10. No matter how much you cheer, how many times you pee or hold it in, how you arrange the furniture, what sort of pre-game rituals you do, and where you turn the label of your beer bottle, you as a fan on the couch cannot affect the outcome of your NFL team’s playoff games.
11. There’s always next season.
Getting ready to unearth the pig at a luau.

12. The chicken crossed the road because Hurricane Iniki destroyed her coop and set her and thousands of her relatives running wild all over this island.
13. All the parking spaces on Kauai are unusually narrow.
14. Hawaii has a “Forbidden Island” next to Kauai, called Niihau.
15. I need to figure out how to get to “The Forbidden Island”
16. I need to come back and visit some of the other Hawaiian islands too.
17. Hawaii generally kicks booty.
Look! A peacock!

Saturday, December 8, 2012


Twice in the past week I’ve dreamt I was inside a burning building. This probably has something to do with the events of last Saturday afternoon.

At about 4:30pm that day, I was sitting on my couch reading a book. I heard a small commotion coming from my neighbors above and to the right of me, and I figured they were just being rowdy or arguing, as they are wont to do. A woman yelled, “Get out!” and there was the sound of a door opening and fast footsteps in the corridor above me.  I thought this was just the argument’s climax, but then the woman began yelling, “My house is on fire! My house is on fire!” I stopped my reading and stood up.

I heard an alarm go off in their apartment, and the woman kept yelling. Then a shrill sound pierced the air in my apartment—the building’s fire alarm had been pulled.  In the past, I’ve wondered which items I would gather and take with me if I were in a fire.  In my imagination, I’d take a quick inventory and go around picking up the most important things, things I just couldn’t do without.  There would be enough time to give my apartment a once-over.  In that moment last weekend, I learned different.  I grabbed my keys, my cell phone, my money clip, and stuffed them into my pockets.  I glanced around the room and thought, “Everything here is replaceable.” I opened the door and looked outside.  The woman and her two little boys had climbed into her car, in front of my apartment, and were backing out.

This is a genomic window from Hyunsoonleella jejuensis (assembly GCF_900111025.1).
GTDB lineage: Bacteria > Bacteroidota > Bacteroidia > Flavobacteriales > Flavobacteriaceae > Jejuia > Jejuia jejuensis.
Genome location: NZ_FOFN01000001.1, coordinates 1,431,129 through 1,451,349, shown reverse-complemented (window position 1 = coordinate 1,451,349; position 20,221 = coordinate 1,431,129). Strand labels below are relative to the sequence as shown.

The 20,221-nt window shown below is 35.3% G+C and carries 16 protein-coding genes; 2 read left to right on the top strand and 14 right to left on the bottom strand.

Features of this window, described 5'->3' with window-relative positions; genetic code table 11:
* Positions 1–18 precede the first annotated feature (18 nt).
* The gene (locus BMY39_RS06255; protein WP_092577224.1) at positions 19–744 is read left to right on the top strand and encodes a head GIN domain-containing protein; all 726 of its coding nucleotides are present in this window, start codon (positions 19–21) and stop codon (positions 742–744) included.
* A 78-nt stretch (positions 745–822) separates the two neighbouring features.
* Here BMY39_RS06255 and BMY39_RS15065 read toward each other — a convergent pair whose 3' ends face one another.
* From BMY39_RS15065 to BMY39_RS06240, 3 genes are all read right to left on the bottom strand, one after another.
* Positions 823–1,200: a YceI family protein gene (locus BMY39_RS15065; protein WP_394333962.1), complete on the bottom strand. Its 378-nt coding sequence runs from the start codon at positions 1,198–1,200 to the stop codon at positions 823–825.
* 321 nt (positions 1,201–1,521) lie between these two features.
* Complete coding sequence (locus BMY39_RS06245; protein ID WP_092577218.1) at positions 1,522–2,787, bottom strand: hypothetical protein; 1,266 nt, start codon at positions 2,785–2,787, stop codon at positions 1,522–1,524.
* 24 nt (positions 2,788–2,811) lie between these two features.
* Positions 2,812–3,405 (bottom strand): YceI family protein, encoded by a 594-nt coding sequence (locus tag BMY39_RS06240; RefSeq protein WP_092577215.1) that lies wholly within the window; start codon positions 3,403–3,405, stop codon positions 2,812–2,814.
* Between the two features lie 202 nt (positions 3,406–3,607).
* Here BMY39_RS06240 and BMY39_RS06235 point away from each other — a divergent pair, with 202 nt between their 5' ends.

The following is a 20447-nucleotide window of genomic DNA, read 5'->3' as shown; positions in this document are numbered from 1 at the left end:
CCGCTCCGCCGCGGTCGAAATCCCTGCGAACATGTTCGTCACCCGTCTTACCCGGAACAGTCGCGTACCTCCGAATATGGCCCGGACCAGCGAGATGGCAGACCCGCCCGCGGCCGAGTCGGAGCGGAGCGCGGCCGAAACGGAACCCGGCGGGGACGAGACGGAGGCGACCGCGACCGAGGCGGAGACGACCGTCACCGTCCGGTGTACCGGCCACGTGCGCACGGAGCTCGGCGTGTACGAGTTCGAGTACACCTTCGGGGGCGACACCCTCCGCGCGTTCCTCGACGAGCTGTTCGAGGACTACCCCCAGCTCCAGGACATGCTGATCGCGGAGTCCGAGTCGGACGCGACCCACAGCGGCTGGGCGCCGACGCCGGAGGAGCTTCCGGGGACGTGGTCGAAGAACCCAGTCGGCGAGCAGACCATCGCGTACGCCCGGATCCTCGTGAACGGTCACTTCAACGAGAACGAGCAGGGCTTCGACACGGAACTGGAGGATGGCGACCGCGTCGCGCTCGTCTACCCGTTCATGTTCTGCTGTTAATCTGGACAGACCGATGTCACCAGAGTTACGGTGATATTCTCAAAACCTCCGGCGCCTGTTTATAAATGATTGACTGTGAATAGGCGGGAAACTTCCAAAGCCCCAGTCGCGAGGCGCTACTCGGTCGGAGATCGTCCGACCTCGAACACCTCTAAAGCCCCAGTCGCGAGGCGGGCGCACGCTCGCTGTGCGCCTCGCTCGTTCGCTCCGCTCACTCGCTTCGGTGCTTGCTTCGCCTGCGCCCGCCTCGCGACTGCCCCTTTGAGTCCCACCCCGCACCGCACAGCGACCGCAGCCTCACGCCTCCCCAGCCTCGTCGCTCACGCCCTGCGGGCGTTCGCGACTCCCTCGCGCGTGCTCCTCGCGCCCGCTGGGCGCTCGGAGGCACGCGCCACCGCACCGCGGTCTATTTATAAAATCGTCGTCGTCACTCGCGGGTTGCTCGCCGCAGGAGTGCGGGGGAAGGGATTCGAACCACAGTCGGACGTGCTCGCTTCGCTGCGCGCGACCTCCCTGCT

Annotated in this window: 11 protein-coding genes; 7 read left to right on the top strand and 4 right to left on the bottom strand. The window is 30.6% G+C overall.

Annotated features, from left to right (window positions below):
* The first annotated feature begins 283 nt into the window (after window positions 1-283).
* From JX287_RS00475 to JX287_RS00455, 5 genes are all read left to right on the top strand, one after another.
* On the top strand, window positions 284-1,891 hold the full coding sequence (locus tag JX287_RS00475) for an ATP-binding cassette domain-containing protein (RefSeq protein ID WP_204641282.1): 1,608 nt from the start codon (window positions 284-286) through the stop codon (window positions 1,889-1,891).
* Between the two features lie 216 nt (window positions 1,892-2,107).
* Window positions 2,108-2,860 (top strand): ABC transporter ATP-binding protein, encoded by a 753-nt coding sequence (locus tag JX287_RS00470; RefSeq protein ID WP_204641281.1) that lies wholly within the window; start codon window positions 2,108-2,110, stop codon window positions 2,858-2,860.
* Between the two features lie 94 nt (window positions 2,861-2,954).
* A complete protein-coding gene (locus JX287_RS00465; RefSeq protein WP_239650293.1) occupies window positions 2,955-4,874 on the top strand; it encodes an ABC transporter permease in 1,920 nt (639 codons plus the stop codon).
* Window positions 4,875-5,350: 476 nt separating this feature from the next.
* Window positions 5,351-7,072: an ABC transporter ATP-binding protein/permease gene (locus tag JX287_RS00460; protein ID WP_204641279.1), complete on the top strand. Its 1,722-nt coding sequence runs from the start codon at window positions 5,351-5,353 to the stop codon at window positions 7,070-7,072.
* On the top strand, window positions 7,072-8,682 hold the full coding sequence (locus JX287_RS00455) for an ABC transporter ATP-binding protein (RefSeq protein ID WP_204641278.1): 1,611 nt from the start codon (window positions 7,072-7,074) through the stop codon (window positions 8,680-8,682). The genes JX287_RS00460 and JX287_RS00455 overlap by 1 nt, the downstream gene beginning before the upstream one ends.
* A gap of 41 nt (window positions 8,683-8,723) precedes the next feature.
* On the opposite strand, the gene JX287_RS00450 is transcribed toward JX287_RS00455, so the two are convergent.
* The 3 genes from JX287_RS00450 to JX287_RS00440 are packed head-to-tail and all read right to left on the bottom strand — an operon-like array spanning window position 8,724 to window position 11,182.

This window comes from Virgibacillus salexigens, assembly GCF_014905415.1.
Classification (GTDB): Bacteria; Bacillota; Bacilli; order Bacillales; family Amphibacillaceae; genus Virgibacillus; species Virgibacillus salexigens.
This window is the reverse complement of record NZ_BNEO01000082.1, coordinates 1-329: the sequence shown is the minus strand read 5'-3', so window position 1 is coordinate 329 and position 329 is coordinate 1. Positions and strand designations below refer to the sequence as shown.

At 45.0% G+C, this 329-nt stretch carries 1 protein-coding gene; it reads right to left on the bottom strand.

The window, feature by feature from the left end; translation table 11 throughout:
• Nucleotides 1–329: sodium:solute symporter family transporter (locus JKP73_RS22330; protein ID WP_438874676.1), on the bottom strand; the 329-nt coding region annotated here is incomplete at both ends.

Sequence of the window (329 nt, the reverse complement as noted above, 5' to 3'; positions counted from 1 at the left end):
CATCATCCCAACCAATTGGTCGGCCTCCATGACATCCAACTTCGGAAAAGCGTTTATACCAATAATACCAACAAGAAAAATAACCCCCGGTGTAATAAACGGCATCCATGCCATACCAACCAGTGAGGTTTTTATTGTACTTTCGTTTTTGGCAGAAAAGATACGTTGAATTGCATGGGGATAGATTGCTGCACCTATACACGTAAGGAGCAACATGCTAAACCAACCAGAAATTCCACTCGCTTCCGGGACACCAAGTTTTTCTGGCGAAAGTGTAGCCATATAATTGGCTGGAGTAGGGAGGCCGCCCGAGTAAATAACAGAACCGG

I walked out toward them and looked up to the second floor.  The bedroom window in their apartment was open, and flames were licking up over the sill.  The whole room appeared to be orange. The woman’s husband had uncoiled the fire hose, and was sticking the nozzle through the open window, spraying.  My next-door neighbor ran to assist him with a small kitchen fire extinguisher.  The fire went out quickly.  The husband and a neighbor reached down inside the window and pulled out a smoldering mattress.  They tossed it and a box spring into the parking lot, where the woman’s car had been parked, and soaked them with the hose.  The woman and her two little boys were still just sitting there in the idling car, backed out into the middle of the lot. 

I went back into my apartment, but the sound of the alarm was too painful.  I waited in the parking lot with several other people, until firefighters came, sirens blaring, to check on things and turn the alarm off.  I heard later that the little boys in the car had started the fire.  The parents had pushed the bed up against the baseboard heater and told the kids not to turn the heat on.  But apparently the boys had ignored this command in the same way their parents had ignored good judgement.  I came home from work on Monday to find a note taped on my door and every other door in the building. It recommended keeping furniture away from baseboard heaters.

Saturday, October 20, 2012